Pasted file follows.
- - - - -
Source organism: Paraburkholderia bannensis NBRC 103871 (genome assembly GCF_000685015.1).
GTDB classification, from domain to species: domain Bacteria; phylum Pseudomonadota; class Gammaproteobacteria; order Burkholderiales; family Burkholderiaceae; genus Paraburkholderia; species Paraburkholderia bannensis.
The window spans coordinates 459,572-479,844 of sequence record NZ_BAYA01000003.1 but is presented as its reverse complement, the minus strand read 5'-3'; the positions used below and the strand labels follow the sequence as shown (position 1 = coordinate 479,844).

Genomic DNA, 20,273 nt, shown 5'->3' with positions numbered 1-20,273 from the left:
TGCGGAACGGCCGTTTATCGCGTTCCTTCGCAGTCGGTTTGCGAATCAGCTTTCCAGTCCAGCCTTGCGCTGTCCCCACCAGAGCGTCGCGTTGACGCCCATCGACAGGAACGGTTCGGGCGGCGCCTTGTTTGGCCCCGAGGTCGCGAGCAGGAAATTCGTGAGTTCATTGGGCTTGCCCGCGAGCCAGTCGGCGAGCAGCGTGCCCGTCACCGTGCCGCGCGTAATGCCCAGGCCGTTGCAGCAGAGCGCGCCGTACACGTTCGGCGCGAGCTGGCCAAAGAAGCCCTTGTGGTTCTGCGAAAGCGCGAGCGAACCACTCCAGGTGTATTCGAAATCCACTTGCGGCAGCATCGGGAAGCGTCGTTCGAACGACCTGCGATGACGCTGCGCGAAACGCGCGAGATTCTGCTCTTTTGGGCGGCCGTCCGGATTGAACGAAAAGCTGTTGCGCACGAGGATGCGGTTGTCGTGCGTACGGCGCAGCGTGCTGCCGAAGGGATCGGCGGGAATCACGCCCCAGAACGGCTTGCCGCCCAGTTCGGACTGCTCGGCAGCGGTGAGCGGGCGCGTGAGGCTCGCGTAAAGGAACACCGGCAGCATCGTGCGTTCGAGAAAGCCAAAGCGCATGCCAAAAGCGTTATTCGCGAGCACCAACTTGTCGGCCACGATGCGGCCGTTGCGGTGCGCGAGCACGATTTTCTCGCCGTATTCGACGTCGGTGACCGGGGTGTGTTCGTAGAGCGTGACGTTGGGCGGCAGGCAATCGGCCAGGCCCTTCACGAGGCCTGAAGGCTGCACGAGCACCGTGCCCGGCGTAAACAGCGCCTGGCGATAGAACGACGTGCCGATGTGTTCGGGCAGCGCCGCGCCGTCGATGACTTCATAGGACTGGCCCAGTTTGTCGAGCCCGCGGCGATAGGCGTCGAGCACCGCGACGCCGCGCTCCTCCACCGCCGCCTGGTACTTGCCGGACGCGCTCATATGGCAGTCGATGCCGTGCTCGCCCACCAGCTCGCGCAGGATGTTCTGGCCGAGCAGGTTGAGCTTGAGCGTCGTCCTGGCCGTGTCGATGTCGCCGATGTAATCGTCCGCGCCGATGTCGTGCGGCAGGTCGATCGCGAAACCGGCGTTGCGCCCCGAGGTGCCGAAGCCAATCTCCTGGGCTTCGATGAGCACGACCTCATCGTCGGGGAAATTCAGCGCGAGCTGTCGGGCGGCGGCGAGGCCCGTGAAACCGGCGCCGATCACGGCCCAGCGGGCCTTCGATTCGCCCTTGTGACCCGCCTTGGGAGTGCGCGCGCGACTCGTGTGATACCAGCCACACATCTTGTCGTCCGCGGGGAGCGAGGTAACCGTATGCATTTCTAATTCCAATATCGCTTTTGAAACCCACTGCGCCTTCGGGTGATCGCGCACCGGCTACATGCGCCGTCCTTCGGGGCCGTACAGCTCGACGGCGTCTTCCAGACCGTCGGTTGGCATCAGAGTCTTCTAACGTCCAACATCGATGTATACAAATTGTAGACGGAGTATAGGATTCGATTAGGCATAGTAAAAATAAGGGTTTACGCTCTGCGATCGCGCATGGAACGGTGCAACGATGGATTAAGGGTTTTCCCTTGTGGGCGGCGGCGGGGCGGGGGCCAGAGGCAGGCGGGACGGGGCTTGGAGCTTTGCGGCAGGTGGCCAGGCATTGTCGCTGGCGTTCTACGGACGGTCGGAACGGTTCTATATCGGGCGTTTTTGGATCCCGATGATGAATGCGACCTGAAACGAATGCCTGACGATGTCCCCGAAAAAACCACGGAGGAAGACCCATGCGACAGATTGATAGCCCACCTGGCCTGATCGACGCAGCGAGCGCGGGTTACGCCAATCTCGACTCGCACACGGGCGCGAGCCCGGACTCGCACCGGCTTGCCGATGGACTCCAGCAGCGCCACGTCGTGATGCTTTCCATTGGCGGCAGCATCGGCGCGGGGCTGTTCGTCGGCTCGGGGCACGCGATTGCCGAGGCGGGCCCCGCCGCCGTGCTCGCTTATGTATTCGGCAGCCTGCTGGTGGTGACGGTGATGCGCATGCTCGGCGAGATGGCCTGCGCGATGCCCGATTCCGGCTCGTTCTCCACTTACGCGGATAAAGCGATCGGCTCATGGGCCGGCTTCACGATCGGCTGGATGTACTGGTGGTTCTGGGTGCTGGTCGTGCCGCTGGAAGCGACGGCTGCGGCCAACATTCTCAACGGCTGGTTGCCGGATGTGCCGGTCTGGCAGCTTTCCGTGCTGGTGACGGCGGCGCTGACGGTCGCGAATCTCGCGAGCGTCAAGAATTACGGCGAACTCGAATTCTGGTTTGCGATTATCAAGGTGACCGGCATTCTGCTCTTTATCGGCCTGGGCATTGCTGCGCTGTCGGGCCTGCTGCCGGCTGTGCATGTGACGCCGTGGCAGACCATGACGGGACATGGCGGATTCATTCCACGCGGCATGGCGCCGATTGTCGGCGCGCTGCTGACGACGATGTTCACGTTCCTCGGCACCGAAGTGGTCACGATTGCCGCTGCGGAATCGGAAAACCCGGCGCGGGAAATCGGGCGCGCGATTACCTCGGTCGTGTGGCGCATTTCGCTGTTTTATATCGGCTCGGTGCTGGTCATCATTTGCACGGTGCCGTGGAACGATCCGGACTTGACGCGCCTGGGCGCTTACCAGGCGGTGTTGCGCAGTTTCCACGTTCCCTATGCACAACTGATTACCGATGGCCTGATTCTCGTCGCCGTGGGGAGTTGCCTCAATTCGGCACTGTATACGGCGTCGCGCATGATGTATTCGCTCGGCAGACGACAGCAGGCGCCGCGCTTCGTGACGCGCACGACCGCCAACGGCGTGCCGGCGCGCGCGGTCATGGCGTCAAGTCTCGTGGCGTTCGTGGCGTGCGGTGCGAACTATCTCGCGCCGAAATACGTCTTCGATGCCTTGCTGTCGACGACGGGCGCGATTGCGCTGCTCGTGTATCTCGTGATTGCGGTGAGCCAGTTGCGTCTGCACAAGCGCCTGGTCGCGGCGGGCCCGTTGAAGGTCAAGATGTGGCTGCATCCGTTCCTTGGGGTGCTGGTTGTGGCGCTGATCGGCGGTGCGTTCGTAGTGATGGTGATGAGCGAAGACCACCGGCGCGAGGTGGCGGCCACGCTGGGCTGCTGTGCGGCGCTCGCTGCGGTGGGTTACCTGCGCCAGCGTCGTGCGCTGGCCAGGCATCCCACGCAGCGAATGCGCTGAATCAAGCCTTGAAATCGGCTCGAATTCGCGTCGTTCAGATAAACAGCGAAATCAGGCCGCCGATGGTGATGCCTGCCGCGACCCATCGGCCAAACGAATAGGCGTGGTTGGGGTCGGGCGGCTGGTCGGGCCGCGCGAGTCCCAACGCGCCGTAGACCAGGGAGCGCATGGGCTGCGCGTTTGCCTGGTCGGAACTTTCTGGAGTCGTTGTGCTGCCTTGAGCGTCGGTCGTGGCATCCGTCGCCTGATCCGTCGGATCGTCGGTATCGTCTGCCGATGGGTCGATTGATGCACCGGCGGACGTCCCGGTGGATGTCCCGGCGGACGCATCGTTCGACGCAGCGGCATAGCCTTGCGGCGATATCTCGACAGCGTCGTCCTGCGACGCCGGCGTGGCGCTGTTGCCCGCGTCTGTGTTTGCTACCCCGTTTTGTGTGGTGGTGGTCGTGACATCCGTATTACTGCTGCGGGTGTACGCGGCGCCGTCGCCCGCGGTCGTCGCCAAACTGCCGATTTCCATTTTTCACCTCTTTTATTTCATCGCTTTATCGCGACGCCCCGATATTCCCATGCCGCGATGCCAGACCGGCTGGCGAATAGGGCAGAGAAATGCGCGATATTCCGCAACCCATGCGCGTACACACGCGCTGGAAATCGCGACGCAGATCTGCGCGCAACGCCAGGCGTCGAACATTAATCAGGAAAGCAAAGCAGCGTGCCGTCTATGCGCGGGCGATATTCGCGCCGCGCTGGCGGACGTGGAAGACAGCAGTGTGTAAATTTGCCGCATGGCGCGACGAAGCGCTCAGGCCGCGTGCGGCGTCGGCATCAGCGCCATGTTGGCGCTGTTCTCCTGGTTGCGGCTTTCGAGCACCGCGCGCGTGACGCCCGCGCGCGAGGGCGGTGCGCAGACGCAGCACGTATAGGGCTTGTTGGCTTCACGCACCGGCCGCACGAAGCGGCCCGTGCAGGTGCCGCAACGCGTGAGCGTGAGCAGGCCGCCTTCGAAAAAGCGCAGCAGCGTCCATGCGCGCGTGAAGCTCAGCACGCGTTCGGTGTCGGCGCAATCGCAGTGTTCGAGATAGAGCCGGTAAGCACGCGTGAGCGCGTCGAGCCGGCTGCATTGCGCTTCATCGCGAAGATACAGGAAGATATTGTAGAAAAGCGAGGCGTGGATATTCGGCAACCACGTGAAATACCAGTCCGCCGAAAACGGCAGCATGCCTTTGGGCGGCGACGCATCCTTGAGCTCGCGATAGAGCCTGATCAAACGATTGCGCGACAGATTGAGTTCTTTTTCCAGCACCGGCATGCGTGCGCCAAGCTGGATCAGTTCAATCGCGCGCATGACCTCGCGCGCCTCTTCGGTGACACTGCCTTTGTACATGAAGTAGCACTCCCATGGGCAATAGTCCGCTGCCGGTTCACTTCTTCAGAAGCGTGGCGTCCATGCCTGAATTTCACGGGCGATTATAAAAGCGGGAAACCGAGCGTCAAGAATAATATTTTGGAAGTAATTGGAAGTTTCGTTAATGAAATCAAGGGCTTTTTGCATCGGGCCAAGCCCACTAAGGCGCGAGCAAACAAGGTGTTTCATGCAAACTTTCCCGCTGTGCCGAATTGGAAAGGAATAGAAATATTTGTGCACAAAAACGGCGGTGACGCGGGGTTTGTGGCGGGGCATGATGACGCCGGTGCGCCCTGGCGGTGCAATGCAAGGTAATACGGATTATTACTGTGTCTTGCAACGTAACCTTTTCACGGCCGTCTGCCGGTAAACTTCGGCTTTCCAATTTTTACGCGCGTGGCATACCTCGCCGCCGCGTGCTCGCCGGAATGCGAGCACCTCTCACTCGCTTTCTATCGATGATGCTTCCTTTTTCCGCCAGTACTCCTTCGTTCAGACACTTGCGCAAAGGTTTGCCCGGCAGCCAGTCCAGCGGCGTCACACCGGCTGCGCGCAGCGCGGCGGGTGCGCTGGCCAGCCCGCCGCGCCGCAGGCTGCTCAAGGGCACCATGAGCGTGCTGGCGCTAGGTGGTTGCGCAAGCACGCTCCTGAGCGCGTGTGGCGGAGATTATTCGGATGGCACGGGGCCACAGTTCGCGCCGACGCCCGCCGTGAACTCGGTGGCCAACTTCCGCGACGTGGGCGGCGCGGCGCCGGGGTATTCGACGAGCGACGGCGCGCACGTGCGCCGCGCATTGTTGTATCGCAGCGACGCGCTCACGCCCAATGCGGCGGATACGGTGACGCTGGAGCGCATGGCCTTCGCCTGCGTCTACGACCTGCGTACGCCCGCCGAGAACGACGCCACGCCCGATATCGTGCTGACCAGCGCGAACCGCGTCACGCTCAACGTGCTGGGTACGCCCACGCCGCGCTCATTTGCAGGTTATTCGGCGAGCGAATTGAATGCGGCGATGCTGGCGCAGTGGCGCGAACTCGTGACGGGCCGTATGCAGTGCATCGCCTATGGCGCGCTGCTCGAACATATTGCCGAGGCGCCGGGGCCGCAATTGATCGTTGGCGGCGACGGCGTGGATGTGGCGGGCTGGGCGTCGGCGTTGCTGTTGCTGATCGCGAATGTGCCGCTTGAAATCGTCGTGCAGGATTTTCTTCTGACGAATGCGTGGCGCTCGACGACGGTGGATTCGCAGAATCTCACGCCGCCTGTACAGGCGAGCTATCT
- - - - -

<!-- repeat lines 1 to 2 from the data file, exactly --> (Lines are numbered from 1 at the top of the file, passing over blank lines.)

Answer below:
Source organism: Paraburkholderia bannensis NBRC 103871 (genome assembly GCF_000685015.1).
GTDB classification, from domain to species: domain Bacteria; phylum Pseudomonadota; class Gammaproteobacteria; order Burkholderiales; family Burkholderiaceae; genus Paraburkholderia; species Paraburkholderia bannensis.